San Diego mayor says he didn't extort money from developers in exchange for dropping veto of project

Filner says developers need to 'give back'

SAN DIEGO - San Diego Mayor Bob Filner says money the city received from a developer was a "donation," but it was not the reason why he flip-flopped on his veto of the project.

"We asked them, and they volunteered to contribute to certain projects that mean something to the city, and so we think that they understood that they have to give back and not just take and that was the whole purpose of the veto to begin with," Filner told 10News reporter Allison Ash.

Filner was opposed to city council's decision to grant the apartment complex in Kearny Mesa an extra 9-foot easement. Last week, his chief of staff told council there was no compensation for the easement. 

"Money exchanges hands and then he goes away from his veto," said Councilman Scott Sherman, who takes issue with the tactics being used by the mayor. "If it was really a shake-down of a developer, then I don't really care where the shake-down money goes for or what the purpose is. It seems to me that things could be worked between the city and the developer in a much more business-like fashion than threats."

When Filner was asked whether he was extorting money from developers, this is what he said: "That's a ridiculous word. What we're trying to do is make sure that people that get things from the city understand that they also have to give things back. You don't get free things."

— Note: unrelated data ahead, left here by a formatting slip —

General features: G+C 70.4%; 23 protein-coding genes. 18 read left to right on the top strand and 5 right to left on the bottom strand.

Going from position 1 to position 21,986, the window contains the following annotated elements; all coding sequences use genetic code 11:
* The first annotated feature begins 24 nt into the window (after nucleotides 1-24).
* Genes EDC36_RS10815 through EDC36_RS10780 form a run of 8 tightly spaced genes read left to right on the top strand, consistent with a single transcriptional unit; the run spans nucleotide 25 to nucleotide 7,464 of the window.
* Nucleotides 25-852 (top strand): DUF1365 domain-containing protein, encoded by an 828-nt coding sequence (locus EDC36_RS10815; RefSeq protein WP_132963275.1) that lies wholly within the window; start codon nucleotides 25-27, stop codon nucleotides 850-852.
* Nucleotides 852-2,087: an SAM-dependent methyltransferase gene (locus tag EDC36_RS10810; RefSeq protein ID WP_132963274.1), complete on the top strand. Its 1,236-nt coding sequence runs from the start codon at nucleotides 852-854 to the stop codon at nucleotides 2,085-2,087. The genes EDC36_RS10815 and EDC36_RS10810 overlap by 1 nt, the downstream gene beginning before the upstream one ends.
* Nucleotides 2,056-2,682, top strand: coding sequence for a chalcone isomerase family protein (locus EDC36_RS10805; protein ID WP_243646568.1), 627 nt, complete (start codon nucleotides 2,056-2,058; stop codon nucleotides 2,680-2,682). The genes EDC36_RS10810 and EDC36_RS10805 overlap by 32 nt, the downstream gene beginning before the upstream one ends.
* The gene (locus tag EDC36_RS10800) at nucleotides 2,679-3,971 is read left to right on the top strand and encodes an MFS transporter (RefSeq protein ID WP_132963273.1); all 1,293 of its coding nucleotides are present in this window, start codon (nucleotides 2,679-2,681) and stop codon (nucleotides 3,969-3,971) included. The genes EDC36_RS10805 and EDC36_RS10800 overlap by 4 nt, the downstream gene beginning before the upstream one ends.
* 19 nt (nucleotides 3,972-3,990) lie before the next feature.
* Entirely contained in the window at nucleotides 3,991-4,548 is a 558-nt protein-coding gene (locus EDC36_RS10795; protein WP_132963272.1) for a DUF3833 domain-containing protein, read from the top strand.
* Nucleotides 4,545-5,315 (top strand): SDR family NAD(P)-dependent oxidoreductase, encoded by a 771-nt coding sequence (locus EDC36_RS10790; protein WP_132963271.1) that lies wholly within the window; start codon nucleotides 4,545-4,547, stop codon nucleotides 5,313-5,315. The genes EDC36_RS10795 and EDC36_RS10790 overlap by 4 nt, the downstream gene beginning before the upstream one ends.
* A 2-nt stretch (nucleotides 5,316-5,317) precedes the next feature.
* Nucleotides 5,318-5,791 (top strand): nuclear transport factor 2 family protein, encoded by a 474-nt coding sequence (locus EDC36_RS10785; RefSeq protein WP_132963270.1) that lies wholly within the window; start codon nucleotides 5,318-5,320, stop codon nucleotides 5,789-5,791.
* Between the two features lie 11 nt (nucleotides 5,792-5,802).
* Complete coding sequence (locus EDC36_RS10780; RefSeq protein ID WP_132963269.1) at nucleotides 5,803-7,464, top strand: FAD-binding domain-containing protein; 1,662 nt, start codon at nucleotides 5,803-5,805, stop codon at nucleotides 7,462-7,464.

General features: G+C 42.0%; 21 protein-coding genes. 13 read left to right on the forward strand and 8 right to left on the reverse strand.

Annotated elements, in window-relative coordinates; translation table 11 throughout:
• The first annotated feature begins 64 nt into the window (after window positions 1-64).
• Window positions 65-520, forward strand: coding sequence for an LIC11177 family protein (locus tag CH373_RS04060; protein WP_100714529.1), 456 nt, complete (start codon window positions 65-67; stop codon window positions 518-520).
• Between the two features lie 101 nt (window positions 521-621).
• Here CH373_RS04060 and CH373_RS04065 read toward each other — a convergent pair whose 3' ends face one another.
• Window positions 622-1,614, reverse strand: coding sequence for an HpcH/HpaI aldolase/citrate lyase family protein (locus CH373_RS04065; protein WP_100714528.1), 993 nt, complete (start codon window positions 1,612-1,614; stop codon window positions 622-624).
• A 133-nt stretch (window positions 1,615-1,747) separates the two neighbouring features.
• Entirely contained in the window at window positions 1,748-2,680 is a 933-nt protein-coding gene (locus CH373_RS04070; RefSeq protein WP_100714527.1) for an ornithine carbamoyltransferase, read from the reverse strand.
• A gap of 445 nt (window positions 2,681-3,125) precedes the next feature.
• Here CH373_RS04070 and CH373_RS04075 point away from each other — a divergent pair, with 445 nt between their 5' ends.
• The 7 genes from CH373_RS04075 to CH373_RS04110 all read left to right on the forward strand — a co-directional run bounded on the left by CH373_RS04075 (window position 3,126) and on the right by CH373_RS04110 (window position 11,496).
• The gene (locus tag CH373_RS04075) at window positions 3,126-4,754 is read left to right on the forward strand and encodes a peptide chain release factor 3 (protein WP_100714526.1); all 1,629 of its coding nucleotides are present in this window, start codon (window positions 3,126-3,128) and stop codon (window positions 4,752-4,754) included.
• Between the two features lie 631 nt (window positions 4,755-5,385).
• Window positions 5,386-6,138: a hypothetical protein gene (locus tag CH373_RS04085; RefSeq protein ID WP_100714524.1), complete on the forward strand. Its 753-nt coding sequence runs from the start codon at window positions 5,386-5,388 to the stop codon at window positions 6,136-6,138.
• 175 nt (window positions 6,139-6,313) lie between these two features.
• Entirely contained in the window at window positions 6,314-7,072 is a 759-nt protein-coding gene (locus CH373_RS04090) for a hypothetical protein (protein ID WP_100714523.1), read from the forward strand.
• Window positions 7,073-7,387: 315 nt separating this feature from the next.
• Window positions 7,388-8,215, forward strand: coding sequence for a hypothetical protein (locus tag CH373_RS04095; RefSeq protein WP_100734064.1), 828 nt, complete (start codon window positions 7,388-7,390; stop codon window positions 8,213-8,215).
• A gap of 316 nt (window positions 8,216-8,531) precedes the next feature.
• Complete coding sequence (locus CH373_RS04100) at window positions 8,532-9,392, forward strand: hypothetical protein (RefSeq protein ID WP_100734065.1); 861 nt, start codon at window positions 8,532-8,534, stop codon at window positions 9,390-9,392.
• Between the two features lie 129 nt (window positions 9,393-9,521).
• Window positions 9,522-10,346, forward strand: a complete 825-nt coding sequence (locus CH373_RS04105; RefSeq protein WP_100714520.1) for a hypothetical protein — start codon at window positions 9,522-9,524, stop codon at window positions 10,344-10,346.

City Hall insiders say the two checks totaling $100,000 will go to Filner's pet projects, including bike paths and veterans' issues.  When asked about whether the donations passed the "smell test," Filner mentioned one such project.

"I think the veterans who are going to look at a new monument to their sacrifices smell it a little differently," Filner responded.

The City Attorney issued a memo on the issue in part it reads, "If the $100,000 was consideration for interests in real property—the easements, both the San Diego Charter and the San Diego Municipal Code set forth various requirements regarding the sale of City property, which have not been met at this time. If the $100,000 was a donation, the funds may be deposited into the General Fund."

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